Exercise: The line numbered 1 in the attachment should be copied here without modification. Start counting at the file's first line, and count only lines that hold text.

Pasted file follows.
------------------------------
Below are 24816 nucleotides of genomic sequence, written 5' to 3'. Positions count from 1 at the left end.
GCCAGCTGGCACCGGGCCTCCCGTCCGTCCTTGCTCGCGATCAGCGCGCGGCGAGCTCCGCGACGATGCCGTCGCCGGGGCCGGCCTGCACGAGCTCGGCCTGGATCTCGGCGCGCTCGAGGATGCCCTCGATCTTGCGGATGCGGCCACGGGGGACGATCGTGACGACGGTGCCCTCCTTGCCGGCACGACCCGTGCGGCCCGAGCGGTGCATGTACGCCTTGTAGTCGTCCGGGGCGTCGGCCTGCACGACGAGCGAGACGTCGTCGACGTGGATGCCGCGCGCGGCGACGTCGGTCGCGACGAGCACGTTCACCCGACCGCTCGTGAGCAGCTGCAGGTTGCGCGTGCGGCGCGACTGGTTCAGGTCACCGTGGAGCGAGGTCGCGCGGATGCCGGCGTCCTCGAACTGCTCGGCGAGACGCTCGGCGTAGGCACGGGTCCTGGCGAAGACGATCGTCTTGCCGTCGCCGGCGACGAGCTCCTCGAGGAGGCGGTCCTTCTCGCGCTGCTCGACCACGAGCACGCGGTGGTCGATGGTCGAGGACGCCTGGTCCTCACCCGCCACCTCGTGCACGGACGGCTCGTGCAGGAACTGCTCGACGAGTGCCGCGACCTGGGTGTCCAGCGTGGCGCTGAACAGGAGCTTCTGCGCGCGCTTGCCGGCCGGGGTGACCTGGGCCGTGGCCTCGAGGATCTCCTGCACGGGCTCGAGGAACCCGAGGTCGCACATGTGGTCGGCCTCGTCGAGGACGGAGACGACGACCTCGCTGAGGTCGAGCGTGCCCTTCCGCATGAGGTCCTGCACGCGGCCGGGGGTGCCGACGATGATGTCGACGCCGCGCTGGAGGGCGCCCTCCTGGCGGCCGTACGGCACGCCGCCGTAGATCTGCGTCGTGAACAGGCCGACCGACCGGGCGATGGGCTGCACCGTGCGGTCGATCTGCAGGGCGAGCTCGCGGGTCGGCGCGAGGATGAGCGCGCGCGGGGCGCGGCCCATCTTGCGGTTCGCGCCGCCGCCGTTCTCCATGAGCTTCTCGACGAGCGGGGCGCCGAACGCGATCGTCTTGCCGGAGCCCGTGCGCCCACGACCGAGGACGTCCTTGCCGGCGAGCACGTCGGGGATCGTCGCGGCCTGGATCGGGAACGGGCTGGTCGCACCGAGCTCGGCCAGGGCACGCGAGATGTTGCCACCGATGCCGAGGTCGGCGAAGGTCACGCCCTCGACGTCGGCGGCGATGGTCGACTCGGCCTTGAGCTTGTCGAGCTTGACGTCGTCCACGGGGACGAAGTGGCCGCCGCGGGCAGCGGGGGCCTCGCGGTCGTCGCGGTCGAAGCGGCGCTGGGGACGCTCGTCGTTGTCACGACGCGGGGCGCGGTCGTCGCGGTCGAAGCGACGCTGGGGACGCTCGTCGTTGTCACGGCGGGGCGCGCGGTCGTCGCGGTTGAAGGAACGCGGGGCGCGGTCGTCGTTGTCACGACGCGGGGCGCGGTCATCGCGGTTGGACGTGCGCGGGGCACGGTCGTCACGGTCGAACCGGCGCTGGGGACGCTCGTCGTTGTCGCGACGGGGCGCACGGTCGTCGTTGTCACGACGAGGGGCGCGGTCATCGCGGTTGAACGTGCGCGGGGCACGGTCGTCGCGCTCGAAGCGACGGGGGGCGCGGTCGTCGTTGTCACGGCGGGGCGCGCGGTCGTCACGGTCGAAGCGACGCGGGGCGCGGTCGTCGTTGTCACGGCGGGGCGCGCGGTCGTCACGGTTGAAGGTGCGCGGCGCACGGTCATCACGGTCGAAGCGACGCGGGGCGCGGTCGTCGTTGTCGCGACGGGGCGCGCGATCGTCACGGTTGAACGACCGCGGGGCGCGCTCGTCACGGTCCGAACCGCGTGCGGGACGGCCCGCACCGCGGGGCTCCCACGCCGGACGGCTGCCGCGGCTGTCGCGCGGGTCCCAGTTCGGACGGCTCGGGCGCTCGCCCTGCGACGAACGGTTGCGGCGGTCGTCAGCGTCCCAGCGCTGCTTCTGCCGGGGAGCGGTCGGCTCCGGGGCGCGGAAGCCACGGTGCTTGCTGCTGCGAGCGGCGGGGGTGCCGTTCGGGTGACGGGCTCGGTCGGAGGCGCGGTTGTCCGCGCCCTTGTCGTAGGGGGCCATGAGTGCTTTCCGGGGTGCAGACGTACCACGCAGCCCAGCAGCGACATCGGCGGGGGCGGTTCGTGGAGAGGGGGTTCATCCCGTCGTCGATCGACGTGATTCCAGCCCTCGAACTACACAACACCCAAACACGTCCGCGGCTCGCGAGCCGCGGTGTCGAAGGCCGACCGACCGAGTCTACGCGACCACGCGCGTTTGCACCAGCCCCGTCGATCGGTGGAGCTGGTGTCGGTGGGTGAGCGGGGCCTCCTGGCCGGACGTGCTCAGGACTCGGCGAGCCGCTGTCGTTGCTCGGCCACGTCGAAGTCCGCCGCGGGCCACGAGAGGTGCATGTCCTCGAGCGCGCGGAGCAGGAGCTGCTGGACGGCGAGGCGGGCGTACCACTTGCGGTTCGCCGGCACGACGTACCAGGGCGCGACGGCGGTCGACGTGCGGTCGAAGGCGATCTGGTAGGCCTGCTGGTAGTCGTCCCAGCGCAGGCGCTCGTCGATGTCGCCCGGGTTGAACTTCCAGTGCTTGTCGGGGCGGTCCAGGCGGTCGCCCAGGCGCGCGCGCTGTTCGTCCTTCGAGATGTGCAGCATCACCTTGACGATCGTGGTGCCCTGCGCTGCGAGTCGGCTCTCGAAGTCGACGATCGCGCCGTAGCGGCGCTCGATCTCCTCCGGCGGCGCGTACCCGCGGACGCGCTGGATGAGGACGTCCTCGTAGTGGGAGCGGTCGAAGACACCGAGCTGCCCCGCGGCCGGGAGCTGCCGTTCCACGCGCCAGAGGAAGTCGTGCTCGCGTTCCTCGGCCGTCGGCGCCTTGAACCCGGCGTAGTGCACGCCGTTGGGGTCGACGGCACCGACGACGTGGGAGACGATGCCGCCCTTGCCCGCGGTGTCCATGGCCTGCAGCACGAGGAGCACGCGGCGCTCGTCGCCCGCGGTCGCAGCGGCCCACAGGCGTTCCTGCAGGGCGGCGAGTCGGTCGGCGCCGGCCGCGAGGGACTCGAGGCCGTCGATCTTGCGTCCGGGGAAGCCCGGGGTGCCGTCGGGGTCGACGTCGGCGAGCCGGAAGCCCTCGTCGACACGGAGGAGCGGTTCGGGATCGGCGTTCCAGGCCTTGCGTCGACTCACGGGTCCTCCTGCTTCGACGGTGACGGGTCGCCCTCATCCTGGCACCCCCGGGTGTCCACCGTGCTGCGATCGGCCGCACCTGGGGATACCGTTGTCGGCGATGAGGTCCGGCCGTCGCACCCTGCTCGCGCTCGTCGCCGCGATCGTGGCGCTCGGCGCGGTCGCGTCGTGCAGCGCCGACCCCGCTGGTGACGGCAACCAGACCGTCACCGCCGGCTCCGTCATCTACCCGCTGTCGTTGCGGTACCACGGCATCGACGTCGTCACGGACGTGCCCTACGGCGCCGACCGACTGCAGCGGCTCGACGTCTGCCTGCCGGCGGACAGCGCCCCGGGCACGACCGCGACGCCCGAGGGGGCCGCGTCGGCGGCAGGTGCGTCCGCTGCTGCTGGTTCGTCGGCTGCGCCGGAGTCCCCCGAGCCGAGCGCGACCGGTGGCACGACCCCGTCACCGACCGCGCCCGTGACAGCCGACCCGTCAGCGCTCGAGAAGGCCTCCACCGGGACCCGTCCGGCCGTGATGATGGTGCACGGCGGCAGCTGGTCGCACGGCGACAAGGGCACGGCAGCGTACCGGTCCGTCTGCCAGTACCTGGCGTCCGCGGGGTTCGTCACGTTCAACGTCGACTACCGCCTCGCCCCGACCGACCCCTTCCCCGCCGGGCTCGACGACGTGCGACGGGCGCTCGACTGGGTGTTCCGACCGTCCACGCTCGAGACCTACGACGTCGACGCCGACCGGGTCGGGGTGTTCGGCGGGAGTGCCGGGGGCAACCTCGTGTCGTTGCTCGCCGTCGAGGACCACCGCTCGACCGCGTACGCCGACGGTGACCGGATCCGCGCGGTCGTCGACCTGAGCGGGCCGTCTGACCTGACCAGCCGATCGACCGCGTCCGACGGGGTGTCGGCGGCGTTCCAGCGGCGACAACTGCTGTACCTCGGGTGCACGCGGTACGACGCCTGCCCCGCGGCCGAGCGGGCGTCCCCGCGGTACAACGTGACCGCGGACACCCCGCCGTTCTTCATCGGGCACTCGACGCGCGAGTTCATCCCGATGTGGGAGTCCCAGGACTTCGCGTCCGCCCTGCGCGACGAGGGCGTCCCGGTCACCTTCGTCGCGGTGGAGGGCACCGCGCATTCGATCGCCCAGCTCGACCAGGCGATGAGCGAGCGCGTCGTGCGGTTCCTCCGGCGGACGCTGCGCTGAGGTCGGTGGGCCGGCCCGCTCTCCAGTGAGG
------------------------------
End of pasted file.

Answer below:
Below are 24816 nucleotides of genomic sequence, written 5' to 3'. Positions count from 1 at the left end.